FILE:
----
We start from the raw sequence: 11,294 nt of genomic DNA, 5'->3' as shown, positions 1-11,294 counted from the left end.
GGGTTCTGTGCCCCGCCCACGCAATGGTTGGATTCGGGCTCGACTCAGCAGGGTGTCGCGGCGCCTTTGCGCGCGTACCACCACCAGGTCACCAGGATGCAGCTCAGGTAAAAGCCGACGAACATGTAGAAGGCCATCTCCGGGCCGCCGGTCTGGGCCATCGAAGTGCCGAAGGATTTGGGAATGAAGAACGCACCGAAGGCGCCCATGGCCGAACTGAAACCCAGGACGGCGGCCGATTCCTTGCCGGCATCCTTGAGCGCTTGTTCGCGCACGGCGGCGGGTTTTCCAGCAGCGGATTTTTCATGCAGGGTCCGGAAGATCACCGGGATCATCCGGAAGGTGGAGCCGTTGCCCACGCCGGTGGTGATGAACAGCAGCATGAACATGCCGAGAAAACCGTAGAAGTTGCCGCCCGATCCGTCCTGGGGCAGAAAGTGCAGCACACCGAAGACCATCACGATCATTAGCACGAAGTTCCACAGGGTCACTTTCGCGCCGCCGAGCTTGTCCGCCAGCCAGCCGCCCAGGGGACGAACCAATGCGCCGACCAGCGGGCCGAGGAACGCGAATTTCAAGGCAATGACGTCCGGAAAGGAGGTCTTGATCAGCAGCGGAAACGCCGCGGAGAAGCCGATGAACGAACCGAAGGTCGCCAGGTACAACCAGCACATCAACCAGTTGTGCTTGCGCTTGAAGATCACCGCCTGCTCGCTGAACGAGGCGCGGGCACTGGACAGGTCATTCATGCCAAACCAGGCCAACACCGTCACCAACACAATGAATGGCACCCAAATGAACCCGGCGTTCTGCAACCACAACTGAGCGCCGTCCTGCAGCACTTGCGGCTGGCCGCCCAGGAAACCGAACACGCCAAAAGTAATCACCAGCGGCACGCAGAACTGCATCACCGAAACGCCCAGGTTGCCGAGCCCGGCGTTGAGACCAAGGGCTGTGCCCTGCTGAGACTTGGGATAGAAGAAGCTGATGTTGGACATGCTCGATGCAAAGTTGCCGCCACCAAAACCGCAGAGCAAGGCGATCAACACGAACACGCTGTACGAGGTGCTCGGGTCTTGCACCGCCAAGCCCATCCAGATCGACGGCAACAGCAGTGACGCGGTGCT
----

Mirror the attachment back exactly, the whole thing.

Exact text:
We start from the raw sequence: 11,294 nt of genomic DNA, 5'->3' as shown, positions 1-11,294 counted from the left end.
GGGTTCTGTGCCCCGCCCACGCAATGGTTGGATTCGGGCTCGACTCAGCAGGGTGTCGCGGCGCCTTTGCGCGCGTACCACCACCAGGTCACCAGGATGCAGCTCAGGTAAAAGCCGACGAACATGTAGAAGGCCATCTCCGGGCCGCCGGTCTGGGCCATCGAAGTGCCGAAGGATTTGGGAATGAAGAACGCACCGAAGGCGCCCATGGCCGAACTGAAACCCAGGACGGCGGCCGATTCCTTGCCGGCATCCTTGAGCGCTTGTTCGCGCACGGCGGCGGGTTTTCCAGCAGCGGATTTTTCATGCAGGGTCCGGAAGATCACCGGGATCATCCGGAAGGTGGAGCCGTTGCCCACGCCGGTGGTGATGAACAGCAGCATGAACATGCCGAGAAAACCGTAGAAGTTGCCGCCCGATCCGTCCTGGGGCAGAAAGTGCAGCACACCGAAGACCATCACGATCATTAGCACGAAGTTCCACAGGGTCACTTTCGCGCCGCCGAGCTTGTCCGCCAGCCAGCCGCCCAGGGGACGAACCAATGCGCCGACCAGCGGGCCGAGGAACGCGAATTTCAAGGCAATGACGTCCGGAAAGGAGGTCTTGATCAGCAGCGGAAACGCCGCGGAGAAGCCGATGAACGAACCGAAGGTCGCCAGGTACAACCAGCACATCAACCAGTTGTGCTTGCGCTTGAAGATCACCGCCTGCTCGCTGAACGAGGCGCGGGCACTGGACAGGTCATTCATGCCAAACCAGGCCAACACCGTCACCAACACAATGAATGGCACCCAAATGAACCCGGCGTTCTGCAACCACAACTGAGCGCCGTCCTGCAGCACTTGCGGCTGGCCGCCCAGGAAACCGAACACGCCAAAAGTAATCACCAGCGGCACGCAGAACTGCATCACCGAAACGCCCAGGTTGCCGAGCCCGGCGTTGAGACCAAGGGCTGTGCCCTGCTGAGACTTGGGATAGAAGAAGCTGATGTTGGACATGCTCGATGCAAAGTTGCCGCCACCAAAACCGCAGAGCAAGGCGATCAACACGAACACGCTGTACGAGGTGCTCGGGTCTTGCACCGCCAAGCCCATCCAGATCGACGGCAACAGCAGTGACGCGGTGCT